Antisemitic Beer Stein – Expulsion of Jews from Germany – Ca. Late 19th Century

Opening: $1,500
Estimate: $3,000 - $5,000
Sold for: $4,750
Including buyer's premium

Antisemitic beer stein. [Product of Dümler und Breide, Germany, Höhr-Grenzhausen (Westerwald), ca. late 19th century].
Ceramic half-liter beer mug or "stein, " with a lid and handle ("Deckelhumpen"); colored glaze. Lid secured with circular pewter frame with small pewter handle for opening and closing.
The reliefs on the mug – representing pictorial antisemitic tropes – depict the expulsion of Jews from Germany and the establishment of a Jewish kingdom, worshiping riches and gold, in the Land of Israel.
Two pictures appear in the bottom part of the stein. One of them shows a procession of Jews carrying off bags of money while being expelled by a German holding a broom in his hand. In the second picture, the Jews are shown arriving on board a ship at the shores of their new land, where they dance around the Golden Calf and are welcomed in the tent of the money changer "Aron Gojimschächter" ("Aaron Gentile-Butcher"). The Jews, their dogs, the Golden Calf, even the land itself – all have hooked noses. In the upper part of the mug are five medallions with depictions of Jewish figures: "Mammon" (representing the Lord of the Jews, after a verse from the New Testament, "Ye cannot serve God and Mammon" [Matthew 6:24]), Nathan Gneyst, Cohn Schwindler, and Levy Beschores. All have hooked noses, and some wear crowns. Between these figures is a depiction of the Great Temple and the captions (in German) "Long live the Kosher Nation" and "Judah above the entire world."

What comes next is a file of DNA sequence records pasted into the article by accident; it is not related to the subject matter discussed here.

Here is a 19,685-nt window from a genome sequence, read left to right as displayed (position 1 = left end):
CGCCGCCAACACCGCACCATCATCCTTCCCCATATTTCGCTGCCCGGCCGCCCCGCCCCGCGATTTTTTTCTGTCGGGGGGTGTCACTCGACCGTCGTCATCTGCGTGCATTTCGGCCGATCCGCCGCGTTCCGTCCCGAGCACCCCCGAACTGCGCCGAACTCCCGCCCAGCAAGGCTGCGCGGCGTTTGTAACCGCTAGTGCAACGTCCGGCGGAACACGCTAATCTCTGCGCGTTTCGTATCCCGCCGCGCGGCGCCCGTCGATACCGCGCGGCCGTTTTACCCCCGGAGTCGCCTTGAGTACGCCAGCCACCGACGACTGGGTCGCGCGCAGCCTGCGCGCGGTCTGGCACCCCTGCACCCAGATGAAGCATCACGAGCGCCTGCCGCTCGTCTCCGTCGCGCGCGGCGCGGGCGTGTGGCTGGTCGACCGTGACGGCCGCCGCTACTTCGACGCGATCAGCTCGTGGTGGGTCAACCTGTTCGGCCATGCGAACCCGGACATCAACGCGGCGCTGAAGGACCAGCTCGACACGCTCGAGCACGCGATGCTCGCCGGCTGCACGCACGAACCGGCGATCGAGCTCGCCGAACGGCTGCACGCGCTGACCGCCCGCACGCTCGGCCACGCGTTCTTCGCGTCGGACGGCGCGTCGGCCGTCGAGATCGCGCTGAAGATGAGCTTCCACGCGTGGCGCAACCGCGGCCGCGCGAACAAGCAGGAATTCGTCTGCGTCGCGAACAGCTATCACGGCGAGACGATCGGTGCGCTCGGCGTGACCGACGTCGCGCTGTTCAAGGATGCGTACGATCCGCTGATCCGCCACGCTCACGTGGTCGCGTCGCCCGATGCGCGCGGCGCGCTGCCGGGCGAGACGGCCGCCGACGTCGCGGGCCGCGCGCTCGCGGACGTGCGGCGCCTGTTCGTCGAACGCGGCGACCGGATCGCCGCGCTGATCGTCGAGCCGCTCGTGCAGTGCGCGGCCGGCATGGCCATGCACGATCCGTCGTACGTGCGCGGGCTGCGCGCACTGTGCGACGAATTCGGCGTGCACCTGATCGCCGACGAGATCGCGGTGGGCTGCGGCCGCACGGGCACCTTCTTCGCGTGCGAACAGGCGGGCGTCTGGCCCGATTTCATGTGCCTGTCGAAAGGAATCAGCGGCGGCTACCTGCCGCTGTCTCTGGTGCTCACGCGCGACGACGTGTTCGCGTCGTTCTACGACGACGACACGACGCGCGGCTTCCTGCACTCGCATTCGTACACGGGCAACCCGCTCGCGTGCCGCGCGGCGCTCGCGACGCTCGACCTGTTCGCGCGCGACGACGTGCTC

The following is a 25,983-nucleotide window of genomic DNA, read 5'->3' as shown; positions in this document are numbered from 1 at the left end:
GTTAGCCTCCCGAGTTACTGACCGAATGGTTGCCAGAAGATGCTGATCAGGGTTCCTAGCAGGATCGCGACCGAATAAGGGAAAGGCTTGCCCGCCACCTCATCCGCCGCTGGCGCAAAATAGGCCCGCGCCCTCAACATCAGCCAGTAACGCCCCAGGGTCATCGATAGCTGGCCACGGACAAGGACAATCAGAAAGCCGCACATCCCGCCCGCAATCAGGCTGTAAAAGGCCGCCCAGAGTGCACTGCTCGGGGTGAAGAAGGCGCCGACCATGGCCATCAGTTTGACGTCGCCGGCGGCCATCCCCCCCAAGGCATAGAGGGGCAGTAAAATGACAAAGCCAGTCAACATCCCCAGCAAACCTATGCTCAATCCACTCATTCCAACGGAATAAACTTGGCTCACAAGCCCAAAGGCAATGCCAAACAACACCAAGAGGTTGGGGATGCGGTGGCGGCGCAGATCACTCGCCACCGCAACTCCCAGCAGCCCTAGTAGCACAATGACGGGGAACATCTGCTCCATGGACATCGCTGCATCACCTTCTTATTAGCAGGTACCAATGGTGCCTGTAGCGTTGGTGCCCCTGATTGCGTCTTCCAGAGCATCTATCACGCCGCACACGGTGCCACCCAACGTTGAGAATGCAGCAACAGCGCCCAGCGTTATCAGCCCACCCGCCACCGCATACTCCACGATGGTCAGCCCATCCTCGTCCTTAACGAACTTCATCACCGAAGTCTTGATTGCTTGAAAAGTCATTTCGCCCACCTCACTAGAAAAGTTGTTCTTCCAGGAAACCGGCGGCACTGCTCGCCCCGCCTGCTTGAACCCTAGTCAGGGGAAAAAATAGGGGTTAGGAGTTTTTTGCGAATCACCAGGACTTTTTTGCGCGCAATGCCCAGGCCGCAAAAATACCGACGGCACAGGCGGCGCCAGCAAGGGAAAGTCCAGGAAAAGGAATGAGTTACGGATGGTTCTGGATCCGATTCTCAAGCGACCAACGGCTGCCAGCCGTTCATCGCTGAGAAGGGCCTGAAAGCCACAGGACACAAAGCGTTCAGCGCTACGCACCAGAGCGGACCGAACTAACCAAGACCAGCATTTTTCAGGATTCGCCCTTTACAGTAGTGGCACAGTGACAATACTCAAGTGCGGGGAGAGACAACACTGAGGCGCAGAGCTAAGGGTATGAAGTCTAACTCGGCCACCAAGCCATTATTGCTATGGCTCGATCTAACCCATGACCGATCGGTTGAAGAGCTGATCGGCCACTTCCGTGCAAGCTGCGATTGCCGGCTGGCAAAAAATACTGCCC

A large medallion on top of the lid shows a Jew with a walking stick, carrying a bag of money, encircled by the caption "Der Jtzig nimmt den Stab zur Hand und raiset ins Gelobte Land" ["The Jew takes the staff in hand and travels to the Promised Land"].


Height: 22 cm. Diameter at base: 10 cm. Good condition. Minor stains and blemishes. Few scratches and small cracks. Glaze somewhat faded in few spots.

Category
Jewish Ceremonial Art and Various Objects